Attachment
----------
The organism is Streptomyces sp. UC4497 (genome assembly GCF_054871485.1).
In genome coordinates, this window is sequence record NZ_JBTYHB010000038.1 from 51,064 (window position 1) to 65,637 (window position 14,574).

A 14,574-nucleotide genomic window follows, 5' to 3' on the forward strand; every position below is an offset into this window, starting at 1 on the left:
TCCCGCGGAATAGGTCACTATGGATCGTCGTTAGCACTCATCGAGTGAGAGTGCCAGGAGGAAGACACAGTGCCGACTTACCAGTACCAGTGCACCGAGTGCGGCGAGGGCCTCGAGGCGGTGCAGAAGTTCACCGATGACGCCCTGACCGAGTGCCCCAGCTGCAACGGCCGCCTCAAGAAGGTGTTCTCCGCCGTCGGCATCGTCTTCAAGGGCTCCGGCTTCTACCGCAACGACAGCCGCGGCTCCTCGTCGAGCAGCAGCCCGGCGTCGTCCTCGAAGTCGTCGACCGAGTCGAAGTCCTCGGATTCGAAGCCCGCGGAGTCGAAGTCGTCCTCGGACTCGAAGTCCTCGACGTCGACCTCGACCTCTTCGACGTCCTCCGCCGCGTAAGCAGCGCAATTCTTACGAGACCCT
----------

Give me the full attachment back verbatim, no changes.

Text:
The organism is Streptomyces sp. UC4497 (genome assembly GCF_054871485.1).
In genome coordinates, this window is sequence record NZ_JBTYHB010000038.1 from 51,064 (window position 1) to 65,637 (window position 14,574).

A 14,574-nucleotide genomic window follows, 5' to 3' on the forward strand; every position below is an offset into this window, starting at 1 on the left:
TCCCGCGGAATAGGTCACTATGGATCGTCGTTAGCACTCATCGAGTGAGAGTGCCAGGAGGAAGACACAGTGCCGACTTACCAGTACCAGTGCACCGAGTGCGGCGAGGGCCTCGAGGCGGTGCAGAAGTTCACCGATGACGCCCTGACCGAGTGCCCCAGCTGCAACGGCCGCCTCAAGAAGGTGTTCTCCGCCGTCGGCATCGTCTTCAAGGGCTCCGGCTTCTACCGCAACGACAGCCGCGGCTCCTCGTCGAGCAGCAGCCCGGCGTCGTCCTCGAAGTCGTCGACCGAGTCGAAGTCCTCGGATTCGAAGCCCGCGGAGTCGAAGTCGTCCTCGGACTCGAAGTCCTCGACGTCGACCTCGACCTCTTCGACGTCCTCCGCCGCGTAAGCAGCGCAATTCTTACGAGACCCT